Another protester who was taken into the Parliament building by its guards also reports having his hands bound and being brutally beaten with a baton on his face and legs. The guards took him into a small room where they threw him to the ground and continued to beat him. They also confiscated his personal documents and searched his phone. Like many others, this protester reports being insulted and threatened by PP with lines like “we’re gonna f*** your sister” and “we’re getting a room ready for you” while beating him. In this case, they broke this individual’s cheekbone and ribs. Another protester, this time a university student, reports being attacked by six men in plainclothes while leaving a protest in front of Parliament. The attack occurred at the entrance of the building near Najmeh Square. He asked for help from one of the ISF agents and even grabbed his leg, but to no avail. After being taken into the Parliament building itself, agents bound his hands and started beating him yet again. One even used a “sharp knife-like object” to make slashes all over his back, causing severe injuries, which were later documented by a forensic medical report.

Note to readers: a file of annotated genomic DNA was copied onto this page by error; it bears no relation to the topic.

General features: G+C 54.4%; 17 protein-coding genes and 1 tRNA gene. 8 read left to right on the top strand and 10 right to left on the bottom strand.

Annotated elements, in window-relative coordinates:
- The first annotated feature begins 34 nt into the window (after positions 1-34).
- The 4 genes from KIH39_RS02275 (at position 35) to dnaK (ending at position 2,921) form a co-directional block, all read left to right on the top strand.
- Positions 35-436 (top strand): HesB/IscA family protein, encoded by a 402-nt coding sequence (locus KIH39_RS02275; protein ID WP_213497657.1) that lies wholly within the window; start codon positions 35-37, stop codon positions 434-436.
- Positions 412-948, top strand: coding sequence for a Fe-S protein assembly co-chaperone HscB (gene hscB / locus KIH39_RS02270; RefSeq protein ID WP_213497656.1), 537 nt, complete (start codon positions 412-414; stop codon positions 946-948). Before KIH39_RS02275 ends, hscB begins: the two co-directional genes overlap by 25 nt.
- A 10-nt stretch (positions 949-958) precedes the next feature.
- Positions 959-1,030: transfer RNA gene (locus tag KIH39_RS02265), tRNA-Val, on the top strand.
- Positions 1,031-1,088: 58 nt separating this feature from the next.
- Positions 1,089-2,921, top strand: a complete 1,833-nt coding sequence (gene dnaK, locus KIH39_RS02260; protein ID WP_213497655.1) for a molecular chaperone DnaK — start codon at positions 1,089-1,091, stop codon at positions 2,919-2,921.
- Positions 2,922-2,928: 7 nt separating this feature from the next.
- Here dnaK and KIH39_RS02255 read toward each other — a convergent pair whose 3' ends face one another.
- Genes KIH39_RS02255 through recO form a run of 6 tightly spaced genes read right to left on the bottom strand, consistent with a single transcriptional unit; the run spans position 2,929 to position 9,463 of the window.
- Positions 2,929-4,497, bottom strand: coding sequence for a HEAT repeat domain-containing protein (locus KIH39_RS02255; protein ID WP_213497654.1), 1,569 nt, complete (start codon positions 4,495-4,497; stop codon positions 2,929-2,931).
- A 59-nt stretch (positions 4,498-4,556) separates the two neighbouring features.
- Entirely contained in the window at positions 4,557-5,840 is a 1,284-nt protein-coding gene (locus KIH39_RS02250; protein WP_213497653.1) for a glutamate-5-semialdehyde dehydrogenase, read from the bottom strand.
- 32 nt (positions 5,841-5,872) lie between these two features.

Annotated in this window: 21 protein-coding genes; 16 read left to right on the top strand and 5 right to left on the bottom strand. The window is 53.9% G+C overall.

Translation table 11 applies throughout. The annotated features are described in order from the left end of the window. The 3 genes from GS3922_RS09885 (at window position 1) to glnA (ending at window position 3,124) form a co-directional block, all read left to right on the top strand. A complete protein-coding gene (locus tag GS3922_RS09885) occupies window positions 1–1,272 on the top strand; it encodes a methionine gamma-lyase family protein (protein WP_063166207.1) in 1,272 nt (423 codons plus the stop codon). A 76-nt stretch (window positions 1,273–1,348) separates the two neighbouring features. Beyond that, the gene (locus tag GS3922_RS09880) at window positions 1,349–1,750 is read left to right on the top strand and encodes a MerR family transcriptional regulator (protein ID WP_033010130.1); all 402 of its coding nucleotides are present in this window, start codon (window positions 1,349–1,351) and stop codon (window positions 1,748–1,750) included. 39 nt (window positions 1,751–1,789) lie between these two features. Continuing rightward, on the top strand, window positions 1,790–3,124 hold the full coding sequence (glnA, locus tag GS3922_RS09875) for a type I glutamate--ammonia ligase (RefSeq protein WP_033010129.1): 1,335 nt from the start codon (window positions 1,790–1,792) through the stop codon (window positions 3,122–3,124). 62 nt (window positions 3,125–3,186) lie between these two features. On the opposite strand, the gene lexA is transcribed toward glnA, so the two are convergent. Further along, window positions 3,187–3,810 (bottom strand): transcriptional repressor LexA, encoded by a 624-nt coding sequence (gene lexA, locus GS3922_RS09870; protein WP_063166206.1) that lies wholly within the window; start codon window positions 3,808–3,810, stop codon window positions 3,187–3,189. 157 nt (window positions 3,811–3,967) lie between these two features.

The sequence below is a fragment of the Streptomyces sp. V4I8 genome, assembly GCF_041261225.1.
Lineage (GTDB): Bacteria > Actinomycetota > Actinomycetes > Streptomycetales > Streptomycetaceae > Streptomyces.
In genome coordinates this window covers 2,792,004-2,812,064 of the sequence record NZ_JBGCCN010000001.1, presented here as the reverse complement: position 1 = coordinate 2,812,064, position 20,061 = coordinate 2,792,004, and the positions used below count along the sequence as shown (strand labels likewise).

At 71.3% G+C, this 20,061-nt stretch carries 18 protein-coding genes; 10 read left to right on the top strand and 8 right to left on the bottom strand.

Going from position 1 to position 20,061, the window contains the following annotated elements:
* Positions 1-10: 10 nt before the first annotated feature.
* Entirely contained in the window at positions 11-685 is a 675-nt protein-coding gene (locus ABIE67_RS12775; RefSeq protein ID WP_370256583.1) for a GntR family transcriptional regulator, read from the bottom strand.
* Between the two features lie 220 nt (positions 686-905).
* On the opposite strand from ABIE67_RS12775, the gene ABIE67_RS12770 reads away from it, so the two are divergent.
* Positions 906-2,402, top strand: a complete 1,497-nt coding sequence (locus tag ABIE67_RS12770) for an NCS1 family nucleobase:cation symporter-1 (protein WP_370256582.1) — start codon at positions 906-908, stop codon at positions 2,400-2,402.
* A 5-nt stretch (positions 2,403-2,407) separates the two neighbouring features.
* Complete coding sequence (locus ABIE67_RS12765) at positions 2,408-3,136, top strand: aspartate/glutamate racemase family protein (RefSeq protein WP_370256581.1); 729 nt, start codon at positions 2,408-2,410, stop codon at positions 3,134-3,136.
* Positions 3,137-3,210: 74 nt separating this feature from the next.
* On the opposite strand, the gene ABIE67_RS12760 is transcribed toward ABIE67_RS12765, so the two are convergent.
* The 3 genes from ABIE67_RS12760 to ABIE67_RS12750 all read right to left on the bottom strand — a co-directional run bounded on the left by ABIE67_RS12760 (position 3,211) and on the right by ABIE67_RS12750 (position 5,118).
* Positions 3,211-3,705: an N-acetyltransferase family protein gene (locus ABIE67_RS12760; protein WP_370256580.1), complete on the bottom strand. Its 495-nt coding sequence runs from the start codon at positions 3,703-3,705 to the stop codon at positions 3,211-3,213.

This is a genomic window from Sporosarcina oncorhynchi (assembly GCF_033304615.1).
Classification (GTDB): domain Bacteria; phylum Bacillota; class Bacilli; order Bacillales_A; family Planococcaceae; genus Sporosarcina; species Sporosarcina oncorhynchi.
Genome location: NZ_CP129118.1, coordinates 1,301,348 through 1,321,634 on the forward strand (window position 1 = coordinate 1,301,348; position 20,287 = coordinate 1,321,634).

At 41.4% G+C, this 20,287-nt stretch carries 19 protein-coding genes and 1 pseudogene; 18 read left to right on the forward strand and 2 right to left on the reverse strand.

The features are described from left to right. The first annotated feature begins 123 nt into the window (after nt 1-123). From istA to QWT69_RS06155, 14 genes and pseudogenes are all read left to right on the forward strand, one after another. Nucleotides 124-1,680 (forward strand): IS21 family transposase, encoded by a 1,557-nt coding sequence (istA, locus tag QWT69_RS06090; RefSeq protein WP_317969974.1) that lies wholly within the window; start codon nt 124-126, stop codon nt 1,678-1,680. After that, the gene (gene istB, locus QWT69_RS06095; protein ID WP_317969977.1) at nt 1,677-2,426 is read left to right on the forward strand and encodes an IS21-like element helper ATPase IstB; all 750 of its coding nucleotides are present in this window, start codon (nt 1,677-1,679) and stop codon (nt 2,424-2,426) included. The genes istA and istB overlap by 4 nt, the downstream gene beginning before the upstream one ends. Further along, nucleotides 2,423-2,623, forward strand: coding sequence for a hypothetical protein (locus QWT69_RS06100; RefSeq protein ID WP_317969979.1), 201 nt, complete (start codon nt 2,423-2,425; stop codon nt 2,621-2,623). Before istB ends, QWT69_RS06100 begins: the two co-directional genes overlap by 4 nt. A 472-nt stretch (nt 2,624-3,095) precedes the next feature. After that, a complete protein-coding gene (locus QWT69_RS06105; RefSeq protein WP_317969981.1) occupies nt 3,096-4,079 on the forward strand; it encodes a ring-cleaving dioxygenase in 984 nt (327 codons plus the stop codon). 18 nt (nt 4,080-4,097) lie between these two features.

According to Lebanese law, the reported acts of violence by every one of the agencies named above – whether ISF, LM, LMI, or PP – may constitute crimes of torture. Their personnel, who are official employees of the Interior and Defense Ministries, committed acts of violence and brutality against unarmed protesters after taking them into custody, during the course of their work. Moreover, these officers deliberately sought to harm protesters for participating in the popular uprising, and their actions caused severe pain, injury and harm to dozens of civilians. Finally, it is clear from the testimonies and witness statements of protesters that the acts of violence committed against them were intended not only to punish them for exercising their rights, but also to intimidate them from exercising these rights again or ever returning to the demonstrations, and in some cases used to violently extract confessions from demonstrators.


3) Violence by Political Party Loyalists


The final pattern of violence that we will analyse is the systematic attacks perpetrated by civilian supporters of certain political parties and politicians, as well as certain politicians’ armed bodyguards. Activists, protesters and participants in the uprising were targeted for taking part in the demonstrations and for critiquing government officials on social media. These mafia-like attacks took place during demonstrations as well as outside of them, including attacks which took place at activists’ places of work or while they were going about their daily lives.


Politicians’ Bodyguards Fire on Protestors